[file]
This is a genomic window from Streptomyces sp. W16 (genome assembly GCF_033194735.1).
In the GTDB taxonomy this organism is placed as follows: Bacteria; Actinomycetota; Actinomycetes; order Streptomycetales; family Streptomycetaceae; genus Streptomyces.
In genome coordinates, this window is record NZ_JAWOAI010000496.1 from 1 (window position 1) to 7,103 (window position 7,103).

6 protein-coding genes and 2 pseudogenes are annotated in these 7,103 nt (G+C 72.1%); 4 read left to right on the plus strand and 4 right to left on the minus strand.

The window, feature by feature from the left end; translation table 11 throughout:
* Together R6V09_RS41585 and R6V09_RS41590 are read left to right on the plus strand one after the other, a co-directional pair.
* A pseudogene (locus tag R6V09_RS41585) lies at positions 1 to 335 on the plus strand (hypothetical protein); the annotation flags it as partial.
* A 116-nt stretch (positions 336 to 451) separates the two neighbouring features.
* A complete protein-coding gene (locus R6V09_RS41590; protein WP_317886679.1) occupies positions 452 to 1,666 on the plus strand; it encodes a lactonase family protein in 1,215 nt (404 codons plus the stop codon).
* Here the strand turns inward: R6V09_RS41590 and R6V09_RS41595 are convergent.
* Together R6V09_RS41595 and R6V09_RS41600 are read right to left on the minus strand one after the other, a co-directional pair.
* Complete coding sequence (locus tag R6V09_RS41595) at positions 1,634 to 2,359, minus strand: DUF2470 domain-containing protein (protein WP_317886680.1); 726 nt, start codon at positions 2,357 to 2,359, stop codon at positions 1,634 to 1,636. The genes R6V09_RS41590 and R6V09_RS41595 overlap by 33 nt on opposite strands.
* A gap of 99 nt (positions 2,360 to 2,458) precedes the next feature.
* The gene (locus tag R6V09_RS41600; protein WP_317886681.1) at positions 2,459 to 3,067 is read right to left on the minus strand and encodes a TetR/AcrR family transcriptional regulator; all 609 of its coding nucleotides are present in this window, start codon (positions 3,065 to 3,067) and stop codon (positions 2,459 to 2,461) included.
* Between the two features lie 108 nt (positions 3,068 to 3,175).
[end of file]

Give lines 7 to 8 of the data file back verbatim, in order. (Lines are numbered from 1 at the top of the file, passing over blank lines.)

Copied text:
* A pseudogene (locus tag R6V09_RS41585) lies at positions 1 to 335 on the plus strand (hypothetical protein); the annotation flags it as partial.
* A 116-nt stretch (positions 336 to 451) separates the two neighbouring features.